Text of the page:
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Stapler Development History
Dec 06, 2017

The first known stapler was made in the 18th century in France for King Louis XV. Each staple was inscribed with the insignia of the royal court, as required. The growing uses of paper in the 19th century created a demand for an efficient paper fastener.

In 1866, George McGill received U.S. patent 56,587  for a small, bendable brass paper fastener that was a precursor to the modern staple. In 1867, he received U.S. patent 67,665 for a press to insert the fastener into paper. He showed his invention at the 1876 Centennial Exhibition in Philadelphia, Pennsylvania, and continued to work on these and other various paper fasteners throughout the 1880s. In 1868 a patent was also taken out for a stapler in England by C.H.Gould. As well, also in 1868, Albert Kletzker of St. Louis, MO patented a device to staple paper.

In 1877 Henry R. Heyl filed patent number 195,603 for the first machines to both insert and clinch a staple in one step, and for this reason some consider him the inventor of the modern stapler. In 1876 and 1877 Heyl also filed patents for the Novelty Paper Box Manufacturing Co of Philadelphia,PA, However, the N. P. B. Manufacturing Co.'s inventions were to be used to staple boxes and books.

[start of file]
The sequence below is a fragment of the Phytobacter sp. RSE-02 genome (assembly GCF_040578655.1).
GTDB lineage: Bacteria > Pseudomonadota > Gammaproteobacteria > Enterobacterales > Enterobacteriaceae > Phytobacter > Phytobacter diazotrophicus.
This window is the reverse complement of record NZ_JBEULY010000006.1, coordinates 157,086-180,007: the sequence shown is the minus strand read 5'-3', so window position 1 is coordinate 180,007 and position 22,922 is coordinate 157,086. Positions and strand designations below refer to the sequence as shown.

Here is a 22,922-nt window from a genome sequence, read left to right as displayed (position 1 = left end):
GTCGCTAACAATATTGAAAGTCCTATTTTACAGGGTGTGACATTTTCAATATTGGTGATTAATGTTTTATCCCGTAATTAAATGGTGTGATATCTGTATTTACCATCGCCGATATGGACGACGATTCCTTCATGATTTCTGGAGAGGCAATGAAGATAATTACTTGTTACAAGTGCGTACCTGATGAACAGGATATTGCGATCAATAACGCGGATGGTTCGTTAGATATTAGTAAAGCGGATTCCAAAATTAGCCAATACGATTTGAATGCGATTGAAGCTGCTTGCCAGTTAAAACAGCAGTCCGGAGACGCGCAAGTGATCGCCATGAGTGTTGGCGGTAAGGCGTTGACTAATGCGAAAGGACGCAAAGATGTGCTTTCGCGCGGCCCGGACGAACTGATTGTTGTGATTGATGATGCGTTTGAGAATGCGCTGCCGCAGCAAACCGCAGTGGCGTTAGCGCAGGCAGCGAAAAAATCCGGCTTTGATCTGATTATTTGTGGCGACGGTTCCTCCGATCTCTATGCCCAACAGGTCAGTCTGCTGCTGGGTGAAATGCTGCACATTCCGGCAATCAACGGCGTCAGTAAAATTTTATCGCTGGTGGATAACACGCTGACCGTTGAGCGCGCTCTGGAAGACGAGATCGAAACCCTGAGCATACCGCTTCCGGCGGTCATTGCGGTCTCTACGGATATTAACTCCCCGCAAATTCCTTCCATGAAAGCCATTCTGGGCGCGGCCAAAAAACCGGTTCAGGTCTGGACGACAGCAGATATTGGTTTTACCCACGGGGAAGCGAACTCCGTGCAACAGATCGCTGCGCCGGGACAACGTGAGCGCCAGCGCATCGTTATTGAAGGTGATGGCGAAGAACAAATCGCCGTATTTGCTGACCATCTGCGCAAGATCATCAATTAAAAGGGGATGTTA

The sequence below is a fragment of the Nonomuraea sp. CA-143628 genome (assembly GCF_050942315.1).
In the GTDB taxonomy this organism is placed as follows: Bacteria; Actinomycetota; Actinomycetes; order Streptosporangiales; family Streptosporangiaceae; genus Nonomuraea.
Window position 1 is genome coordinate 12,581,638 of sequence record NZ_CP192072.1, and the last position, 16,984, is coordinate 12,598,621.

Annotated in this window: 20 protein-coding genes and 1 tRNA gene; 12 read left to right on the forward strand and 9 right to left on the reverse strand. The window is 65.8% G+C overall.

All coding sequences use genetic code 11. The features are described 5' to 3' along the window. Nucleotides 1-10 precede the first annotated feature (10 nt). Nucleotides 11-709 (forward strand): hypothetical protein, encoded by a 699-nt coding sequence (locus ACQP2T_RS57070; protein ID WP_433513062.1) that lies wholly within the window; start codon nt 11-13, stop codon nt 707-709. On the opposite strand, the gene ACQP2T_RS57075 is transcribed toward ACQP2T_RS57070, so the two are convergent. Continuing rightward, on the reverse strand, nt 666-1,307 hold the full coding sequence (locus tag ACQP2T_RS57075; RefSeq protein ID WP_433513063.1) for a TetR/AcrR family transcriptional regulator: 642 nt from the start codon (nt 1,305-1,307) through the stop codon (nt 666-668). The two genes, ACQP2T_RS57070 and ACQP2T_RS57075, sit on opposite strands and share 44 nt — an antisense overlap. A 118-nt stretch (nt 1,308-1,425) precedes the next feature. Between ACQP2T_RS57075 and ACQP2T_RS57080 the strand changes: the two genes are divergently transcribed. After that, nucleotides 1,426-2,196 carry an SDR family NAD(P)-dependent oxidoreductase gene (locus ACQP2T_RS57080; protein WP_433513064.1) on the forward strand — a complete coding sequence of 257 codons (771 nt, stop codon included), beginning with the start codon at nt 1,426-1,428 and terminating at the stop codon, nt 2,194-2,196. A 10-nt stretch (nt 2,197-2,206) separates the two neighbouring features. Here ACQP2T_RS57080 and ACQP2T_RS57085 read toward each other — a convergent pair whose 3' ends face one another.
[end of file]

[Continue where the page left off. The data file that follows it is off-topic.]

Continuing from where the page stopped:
The first machine to hold a magazine of many pre-formed staples came out in 1878.

On February 18, 1879, George McGill received patent 212,316 for the McGill Single-Stroke Staple Press, the first commercially successful stapler. This device weighed over two and a half pounds and loaded a single 1/2 inch wide wire staple, which it could drive through several sheets of paper.

The first published use of the word "stapler" to indicate a machine for fastening papers with a thin metal wire was in an advertisement in the American Munsey's Magazine in 1901.

In the early 1900s, several devices were developed and patented that punched and folded papers to attach them to each other without a metallic clip. The Clipless Stand Machine (made in North Berwick) sold from 1909 into the 1920s. It cut a tongue in the paper that it folded back and tucked in. Bump's New Model Paper Fastener used a similar cutting and weaving technology.



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